Wednesday, October 10, 2012


I've just finished Neal Stephenson's AnathemIt's a whopper -- and probably a good advert for reading on a Kindle rather than lugging around an enormous (900+ page book).  It's good.  An amazing act of speculative imagination.  Perhaps the story peters out a bit towards the end but like most good scifi the interest is to a large extent concerned with just living for a while in a different world.

Here he is discussing the novel and the genesis of the ideas behind it.

Anyhow, it is worth mentioning here because there is a lot of philosophy in it and a lot of ancient philosophy in particular.  There's certainly a lot of Plato there (and just why there might be philosophical ideas reminiscent of Platonism in this world turns out to be part of what the book is about.)  There's an appendix that does a good job, for example, of offering an alternative dialogue that makes the same point as the slave experiment in Plato's Meno.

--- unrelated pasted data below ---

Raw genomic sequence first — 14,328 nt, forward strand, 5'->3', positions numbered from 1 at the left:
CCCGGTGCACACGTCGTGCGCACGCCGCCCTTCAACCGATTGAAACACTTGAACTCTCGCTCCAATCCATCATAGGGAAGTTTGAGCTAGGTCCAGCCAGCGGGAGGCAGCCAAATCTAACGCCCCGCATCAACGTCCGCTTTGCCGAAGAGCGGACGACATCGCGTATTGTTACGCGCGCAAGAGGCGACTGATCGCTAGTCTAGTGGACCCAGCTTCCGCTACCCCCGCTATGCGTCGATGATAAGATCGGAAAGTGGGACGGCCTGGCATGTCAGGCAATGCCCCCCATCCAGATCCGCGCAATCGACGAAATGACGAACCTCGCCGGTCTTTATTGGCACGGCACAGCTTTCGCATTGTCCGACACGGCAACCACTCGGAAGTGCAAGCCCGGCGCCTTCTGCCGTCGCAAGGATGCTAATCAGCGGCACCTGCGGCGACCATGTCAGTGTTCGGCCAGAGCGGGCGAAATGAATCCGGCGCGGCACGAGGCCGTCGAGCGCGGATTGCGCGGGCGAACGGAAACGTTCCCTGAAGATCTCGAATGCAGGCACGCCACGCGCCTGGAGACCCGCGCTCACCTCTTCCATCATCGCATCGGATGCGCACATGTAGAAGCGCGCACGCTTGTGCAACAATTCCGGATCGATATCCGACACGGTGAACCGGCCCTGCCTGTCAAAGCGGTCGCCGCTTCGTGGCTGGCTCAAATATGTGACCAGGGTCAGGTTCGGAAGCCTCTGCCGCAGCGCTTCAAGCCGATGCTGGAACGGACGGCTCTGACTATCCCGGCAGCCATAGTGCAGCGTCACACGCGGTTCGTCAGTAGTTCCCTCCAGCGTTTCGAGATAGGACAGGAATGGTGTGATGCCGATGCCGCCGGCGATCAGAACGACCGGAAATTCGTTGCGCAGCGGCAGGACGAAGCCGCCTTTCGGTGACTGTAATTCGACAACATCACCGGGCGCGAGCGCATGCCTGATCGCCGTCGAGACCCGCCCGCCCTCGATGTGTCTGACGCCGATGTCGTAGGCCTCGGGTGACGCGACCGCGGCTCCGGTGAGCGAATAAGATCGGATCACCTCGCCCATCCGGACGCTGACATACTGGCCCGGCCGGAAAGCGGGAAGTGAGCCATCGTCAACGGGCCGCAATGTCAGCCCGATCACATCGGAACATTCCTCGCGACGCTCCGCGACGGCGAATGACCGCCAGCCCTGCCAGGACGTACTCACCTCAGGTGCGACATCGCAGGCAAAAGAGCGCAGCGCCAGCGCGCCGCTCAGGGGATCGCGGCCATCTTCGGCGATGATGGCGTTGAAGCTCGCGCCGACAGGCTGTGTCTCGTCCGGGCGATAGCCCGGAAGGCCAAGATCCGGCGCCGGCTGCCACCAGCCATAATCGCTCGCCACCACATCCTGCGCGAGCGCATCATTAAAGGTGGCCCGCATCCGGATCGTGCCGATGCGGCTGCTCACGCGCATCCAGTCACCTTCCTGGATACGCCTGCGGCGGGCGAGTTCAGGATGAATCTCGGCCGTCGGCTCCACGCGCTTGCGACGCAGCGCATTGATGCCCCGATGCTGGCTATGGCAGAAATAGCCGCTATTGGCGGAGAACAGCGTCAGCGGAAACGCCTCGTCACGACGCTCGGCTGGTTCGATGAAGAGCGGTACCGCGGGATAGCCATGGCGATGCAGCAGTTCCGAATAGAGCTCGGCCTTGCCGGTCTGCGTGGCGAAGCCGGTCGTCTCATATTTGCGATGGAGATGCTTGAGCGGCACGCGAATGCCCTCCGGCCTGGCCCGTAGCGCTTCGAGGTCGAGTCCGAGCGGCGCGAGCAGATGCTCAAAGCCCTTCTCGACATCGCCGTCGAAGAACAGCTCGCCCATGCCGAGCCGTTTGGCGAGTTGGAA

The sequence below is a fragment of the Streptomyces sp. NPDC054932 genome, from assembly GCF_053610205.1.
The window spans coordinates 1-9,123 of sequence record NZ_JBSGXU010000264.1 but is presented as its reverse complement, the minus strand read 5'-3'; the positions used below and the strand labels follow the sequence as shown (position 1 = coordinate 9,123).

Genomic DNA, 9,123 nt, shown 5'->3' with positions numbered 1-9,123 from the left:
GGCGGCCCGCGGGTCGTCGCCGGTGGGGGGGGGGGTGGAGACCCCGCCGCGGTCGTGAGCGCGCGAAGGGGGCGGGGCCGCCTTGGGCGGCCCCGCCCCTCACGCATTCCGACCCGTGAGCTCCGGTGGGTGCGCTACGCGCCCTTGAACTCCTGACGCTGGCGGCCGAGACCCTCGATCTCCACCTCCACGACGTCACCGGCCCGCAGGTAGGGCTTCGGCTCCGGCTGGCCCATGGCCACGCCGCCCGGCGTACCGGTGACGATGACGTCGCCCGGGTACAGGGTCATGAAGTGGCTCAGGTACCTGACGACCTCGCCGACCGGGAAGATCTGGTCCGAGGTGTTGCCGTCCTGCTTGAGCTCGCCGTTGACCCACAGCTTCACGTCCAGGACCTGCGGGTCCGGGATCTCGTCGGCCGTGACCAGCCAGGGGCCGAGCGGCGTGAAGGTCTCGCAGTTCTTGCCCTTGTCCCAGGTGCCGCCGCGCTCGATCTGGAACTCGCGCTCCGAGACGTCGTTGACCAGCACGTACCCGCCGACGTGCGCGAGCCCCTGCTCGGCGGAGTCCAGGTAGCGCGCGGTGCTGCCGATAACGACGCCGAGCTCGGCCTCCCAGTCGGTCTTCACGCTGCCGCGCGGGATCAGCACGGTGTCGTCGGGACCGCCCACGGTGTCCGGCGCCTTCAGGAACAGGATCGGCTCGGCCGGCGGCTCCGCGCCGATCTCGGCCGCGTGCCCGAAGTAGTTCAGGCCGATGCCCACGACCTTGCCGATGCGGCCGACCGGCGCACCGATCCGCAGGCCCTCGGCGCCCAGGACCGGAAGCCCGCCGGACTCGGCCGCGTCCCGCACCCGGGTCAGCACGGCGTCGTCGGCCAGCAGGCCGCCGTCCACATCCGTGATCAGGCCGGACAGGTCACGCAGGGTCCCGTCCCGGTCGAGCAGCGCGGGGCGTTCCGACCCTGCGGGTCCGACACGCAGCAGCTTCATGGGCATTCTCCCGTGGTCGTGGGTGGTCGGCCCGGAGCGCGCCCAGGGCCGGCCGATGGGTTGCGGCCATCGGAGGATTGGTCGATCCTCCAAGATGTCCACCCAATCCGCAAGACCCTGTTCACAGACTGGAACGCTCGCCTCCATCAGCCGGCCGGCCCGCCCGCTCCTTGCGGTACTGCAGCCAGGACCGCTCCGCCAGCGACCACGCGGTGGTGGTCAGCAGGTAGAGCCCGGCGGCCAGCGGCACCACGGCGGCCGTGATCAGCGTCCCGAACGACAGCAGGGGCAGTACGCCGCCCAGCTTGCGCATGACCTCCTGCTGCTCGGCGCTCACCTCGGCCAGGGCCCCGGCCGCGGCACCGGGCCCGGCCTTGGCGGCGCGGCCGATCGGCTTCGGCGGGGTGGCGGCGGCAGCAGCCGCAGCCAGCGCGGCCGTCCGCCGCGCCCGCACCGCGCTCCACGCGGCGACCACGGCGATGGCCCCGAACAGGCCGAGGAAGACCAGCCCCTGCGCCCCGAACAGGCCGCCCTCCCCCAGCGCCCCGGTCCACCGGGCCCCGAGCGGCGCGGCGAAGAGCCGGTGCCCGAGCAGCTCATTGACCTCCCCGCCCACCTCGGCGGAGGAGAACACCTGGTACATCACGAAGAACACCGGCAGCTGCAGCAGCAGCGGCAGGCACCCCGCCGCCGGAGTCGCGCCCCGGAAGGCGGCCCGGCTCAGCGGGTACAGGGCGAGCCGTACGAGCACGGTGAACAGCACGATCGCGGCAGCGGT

RJR said...

Yay! I love Anathem, and I really liked the appendices with proofs in dialogue form. I love Neal Stephenson. Have you read Cryptonomicon? It's about cryptography, both WW2 and digital, and is great. Or The Diamond Age, which is about an artificial intelligence book for bringing up girls which falls into the hands of a street urchin, set in a post-nanotechnology era in which steampunk has got out of hand. Or best of all, his Baroque Trilogy, which is set in the real world, and makes you realise how amazing it must have been to be around when Isaac Newton was at work, and explains seventeenth-century commerce as seen by Whigs and Tories, and what was wrong with James II and that bastard Judge Jefferys, and suggests that the reason the Glorious Revolution didn't usher in a new age of humanity was its tolerance for the institution of slavery. I like Neal Stephenson's mind.

RJR said...

Furthermore you can read Cryptonomicon for free here. Russell and Whitehead's Principia Mathematica turns up on page 12.